Despite the funny name, it is really one nice Madvoc component. It searches the class path for all classes which names ends with
Action suffixes. Each such class will be loaded and introspected to determine if it represents valid Madvoc entity and then, if so, registered into the web application.
Action class must have
@MadvocAction annotation in order to be registered this way. All public methods of the action class annotated with
@Action are registered as action methods. Similarly, result class must be a subclass of
ActionResult to be registered as a result type handler.
By default, complete class path is scanned, including the content of almost all JAR files (java runtime libraries are excluded). To speed up the search (although usually not a big issue) and to resolve potential access issues, it is possible to narrow the search just to important jars or paths.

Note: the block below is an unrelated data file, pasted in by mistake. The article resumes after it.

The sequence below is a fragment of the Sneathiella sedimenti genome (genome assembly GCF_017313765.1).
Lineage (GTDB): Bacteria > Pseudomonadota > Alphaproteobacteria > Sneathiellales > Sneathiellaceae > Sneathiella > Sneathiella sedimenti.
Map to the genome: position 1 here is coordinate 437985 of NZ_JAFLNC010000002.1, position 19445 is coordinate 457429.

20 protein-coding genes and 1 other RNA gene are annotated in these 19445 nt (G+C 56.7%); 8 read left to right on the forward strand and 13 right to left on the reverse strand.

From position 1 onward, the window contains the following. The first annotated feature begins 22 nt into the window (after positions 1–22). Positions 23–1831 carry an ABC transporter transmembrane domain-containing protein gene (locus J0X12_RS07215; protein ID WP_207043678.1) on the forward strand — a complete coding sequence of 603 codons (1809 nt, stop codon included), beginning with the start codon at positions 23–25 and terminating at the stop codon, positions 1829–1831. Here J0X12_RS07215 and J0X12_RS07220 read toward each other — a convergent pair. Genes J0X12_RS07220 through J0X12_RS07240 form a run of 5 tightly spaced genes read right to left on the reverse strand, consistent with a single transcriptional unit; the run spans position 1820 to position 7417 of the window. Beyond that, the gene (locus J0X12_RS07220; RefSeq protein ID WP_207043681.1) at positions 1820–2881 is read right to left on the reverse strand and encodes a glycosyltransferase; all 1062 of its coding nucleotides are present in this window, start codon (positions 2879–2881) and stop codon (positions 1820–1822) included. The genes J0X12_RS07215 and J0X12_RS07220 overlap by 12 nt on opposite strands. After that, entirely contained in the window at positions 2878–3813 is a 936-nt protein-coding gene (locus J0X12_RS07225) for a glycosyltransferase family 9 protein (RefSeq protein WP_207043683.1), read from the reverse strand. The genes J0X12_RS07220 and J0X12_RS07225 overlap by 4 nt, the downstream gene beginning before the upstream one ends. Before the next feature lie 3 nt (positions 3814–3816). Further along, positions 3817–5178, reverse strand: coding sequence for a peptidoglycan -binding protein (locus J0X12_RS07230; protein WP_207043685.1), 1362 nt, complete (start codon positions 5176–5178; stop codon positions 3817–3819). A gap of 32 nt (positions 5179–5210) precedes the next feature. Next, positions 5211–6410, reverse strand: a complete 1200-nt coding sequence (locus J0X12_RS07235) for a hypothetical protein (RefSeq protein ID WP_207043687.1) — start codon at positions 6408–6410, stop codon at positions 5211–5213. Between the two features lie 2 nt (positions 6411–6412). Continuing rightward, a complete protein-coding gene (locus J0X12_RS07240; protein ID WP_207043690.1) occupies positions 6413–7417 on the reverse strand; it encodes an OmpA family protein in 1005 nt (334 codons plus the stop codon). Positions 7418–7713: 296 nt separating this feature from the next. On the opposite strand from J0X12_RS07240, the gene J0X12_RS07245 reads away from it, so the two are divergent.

Important thing to understand is that this is just one way how Madvoc may be configured. You can simply ignore the magic and performan manual registration of the actions.
Madvoc components may be configured by
madvoc.props - file with parameters. Parameter names actually represents the path in internal container up to desired bean property that has to be setup. All registered components may be configured this way.
injectorsManager.requestScopeInjector.injectAttributes=false injectorsManager.requestScopeInjector.injectParameters=true actionsManager.pathMacroClass=jodd.madvoc.macro.RegExpPathMacros asyncActionExecutor.foo=3
Web components are configured by their short class name:
What can be configured?
There is no single point of configuration in Madvoc. To make configuration more visible, all configuration is set in
*Cfg classes. They do not have any special purpose - it is just a way to group them for each component and to make them more visible to the users.